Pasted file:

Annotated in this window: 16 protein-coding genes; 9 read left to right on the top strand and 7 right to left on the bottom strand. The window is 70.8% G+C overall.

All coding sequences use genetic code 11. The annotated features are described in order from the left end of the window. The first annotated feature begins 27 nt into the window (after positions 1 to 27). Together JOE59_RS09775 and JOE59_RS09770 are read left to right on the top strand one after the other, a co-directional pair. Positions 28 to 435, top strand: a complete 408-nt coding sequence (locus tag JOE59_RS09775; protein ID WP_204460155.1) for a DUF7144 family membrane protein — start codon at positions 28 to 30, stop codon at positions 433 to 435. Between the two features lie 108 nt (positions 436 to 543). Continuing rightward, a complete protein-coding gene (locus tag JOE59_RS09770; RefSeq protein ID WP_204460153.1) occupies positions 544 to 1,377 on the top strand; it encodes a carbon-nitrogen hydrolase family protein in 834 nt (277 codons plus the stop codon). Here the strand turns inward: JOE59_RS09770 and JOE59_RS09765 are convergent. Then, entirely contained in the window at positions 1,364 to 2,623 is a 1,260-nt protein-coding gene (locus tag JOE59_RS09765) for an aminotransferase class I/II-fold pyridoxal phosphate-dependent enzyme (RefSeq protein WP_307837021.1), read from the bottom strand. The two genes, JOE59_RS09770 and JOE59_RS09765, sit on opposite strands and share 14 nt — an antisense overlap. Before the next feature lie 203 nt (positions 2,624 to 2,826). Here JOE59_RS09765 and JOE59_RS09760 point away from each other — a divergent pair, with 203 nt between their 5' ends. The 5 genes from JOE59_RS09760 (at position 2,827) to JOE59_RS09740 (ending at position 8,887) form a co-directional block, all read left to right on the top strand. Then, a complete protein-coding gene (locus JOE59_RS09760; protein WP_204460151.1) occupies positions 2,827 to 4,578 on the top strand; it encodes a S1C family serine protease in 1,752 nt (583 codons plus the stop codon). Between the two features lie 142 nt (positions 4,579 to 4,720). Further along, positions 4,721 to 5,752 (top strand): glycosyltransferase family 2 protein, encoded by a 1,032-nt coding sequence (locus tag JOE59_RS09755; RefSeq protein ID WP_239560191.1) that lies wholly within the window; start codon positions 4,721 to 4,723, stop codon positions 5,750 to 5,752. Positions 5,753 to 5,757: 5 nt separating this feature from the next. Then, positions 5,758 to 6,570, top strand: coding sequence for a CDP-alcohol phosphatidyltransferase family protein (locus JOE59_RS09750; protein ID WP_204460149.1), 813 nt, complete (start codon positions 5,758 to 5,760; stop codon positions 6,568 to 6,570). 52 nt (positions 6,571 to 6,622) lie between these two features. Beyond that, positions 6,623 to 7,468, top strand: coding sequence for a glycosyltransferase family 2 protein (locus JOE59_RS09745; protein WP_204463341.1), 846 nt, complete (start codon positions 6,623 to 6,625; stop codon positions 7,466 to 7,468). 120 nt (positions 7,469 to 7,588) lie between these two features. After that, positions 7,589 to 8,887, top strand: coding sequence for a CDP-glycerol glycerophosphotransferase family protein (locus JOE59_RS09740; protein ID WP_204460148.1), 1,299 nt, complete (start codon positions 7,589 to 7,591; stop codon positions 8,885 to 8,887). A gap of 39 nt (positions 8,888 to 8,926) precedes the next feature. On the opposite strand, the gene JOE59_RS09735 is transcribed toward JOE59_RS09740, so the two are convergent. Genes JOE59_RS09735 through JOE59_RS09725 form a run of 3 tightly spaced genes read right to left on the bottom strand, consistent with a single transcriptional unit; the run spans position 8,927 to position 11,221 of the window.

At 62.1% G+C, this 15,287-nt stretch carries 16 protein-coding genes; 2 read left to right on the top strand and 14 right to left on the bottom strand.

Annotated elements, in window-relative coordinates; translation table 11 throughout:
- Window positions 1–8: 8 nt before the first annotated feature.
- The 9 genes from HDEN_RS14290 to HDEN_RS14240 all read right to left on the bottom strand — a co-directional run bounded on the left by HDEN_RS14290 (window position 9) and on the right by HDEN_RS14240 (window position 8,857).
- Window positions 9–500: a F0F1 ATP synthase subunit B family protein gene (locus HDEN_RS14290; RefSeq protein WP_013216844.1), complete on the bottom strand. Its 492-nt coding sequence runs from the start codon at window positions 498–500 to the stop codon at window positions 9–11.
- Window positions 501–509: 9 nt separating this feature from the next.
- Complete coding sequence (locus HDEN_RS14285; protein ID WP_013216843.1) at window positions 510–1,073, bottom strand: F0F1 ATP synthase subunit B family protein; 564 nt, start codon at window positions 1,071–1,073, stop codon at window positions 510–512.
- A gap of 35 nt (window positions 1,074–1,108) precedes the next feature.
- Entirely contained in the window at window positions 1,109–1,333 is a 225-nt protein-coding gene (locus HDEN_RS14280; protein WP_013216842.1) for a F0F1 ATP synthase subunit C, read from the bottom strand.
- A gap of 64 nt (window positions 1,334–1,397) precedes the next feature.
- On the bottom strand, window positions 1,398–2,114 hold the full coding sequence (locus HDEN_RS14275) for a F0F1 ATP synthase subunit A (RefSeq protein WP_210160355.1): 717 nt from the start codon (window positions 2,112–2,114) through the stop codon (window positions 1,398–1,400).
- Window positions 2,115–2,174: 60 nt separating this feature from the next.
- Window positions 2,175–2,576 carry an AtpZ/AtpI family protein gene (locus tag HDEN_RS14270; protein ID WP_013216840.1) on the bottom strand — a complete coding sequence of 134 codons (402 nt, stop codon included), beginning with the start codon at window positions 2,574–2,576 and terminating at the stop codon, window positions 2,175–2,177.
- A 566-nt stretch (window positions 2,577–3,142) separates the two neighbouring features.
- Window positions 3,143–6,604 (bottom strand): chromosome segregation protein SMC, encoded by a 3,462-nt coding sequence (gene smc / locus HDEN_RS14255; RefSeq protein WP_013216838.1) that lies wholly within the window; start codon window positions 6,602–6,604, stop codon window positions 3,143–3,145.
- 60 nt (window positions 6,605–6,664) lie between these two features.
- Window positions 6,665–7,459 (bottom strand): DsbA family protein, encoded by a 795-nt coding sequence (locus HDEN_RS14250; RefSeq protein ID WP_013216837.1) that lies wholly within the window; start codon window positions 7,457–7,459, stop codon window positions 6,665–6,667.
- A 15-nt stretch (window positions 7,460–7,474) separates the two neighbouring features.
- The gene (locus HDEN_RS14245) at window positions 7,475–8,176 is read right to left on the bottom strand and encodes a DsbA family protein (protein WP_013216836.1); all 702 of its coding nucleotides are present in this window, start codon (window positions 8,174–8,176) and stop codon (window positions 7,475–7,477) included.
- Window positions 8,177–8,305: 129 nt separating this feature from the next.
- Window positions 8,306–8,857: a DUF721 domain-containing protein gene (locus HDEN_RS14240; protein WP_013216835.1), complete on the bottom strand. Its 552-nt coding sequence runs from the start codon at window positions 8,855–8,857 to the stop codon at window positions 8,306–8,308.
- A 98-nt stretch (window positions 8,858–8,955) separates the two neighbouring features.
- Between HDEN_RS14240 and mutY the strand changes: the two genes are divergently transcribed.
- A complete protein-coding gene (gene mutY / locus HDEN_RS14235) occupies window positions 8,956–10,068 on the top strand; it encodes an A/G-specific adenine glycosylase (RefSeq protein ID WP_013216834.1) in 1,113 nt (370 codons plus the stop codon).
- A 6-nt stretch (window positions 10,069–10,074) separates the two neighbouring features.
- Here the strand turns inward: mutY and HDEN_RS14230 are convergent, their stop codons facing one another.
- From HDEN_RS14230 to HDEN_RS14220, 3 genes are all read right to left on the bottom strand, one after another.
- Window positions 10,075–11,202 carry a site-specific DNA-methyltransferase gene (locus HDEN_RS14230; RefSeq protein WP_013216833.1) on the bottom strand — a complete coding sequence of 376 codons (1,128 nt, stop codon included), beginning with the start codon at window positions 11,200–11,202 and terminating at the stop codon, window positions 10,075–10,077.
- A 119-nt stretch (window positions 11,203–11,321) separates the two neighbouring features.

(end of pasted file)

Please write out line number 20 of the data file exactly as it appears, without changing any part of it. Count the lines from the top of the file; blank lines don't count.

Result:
- A 15-nt stretch (window positions 7,460–7,474) separates the two neighbouring features.